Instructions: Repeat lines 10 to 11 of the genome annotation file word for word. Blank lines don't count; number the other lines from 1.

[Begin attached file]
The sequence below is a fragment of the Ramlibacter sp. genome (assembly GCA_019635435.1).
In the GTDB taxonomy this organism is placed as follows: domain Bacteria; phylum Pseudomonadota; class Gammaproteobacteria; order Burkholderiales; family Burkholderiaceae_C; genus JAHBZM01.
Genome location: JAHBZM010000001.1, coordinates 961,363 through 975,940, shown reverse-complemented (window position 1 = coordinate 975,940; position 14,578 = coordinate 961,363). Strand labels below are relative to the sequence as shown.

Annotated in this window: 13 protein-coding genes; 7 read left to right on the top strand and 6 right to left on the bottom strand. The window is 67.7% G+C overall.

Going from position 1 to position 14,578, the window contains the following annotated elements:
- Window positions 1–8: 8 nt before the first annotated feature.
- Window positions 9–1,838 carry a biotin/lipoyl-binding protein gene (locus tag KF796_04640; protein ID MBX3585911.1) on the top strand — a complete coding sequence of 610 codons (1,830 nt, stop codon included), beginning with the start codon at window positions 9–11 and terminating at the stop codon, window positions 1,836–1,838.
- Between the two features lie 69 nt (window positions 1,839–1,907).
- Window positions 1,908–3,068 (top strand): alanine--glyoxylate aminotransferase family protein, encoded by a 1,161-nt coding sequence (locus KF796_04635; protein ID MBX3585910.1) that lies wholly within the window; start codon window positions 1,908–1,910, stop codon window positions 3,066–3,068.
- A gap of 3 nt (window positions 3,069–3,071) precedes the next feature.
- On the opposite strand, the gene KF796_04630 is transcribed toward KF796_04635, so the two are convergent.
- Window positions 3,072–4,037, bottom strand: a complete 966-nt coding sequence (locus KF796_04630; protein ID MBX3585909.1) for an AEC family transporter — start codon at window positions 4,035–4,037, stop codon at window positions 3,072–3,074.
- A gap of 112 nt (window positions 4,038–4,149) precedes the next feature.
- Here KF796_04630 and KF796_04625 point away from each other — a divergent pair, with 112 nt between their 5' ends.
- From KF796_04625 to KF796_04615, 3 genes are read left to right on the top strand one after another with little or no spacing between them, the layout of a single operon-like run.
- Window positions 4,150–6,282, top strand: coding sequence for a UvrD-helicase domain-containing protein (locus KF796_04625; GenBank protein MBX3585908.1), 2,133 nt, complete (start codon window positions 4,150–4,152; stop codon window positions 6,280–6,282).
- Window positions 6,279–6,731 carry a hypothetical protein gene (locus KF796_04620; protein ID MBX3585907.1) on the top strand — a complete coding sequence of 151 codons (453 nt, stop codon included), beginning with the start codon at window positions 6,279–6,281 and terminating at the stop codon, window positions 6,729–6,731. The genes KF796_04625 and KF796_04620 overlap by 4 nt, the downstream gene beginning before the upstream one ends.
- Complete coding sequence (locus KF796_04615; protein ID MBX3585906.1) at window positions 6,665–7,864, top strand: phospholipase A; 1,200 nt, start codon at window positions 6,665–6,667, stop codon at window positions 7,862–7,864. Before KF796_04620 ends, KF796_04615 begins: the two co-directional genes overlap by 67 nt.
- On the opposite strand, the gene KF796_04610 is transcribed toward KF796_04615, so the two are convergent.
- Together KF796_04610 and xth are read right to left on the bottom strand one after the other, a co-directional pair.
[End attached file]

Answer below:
- A gap of 3 nt (window positions 3,069–3,071) precedes the next feature.
- On the opposite strand, the gene KF796_04630 is transcribed toward KF796_04635, so the two are convergent.